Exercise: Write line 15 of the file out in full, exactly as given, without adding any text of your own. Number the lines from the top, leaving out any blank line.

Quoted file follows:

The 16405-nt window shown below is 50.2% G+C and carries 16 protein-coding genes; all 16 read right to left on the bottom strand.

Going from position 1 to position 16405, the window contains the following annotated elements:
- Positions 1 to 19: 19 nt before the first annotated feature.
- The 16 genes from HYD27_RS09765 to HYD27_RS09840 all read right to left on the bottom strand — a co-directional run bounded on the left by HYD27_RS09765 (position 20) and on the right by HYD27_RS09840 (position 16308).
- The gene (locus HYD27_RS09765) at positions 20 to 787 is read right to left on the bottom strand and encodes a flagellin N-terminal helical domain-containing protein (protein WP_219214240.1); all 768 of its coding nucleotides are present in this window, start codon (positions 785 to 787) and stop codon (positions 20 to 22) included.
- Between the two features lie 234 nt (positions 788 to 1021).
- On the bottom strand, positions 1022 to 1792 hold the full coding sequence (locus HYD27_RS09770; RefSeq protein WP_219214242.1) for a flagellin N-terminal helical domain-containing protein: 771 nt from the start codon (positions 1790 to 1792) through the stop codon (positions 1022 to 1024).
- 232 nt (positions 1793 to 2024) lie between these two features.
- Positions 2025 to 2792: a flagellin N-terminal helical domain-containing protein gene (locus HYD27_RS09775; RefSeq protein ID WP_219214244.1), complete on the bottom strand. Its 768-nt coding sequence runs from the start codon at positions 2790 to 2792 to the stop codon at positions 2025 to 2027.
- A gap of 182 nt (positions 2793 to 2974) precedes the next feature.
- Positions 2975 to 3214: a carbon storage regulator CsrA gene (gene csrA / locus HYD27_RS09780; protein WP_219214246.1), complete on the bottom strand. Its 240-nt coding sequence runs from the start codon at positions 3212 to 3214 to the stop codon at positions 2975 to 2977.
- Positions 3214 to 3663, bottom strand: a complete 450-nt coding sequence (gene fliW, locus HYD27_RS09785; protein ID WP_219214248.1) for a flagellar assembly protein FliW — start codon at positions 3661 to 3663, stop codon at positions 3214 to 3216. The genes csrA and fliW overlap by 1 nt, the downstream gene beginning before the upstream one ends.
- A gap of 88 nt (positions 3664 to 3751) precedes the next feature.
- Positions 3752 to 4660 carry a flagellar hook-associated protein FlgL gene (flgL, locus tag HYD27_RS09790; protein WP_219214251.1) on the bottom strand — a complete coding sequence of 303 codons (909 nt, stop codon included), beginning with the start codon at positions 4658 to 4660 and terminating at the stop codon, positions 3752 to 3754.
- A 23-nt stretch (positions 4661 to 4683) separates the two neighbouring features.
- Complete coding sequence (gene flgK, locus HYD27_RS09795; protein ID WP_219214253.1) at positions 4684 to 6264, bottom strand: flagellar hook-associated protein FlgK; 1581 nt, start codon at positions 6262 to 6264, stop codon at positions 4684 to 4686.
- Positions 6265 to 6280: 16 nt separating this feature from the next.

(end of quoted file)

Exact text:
- A 23-nt stretch (positions 4661 to 4683) separates the two neighbouring features.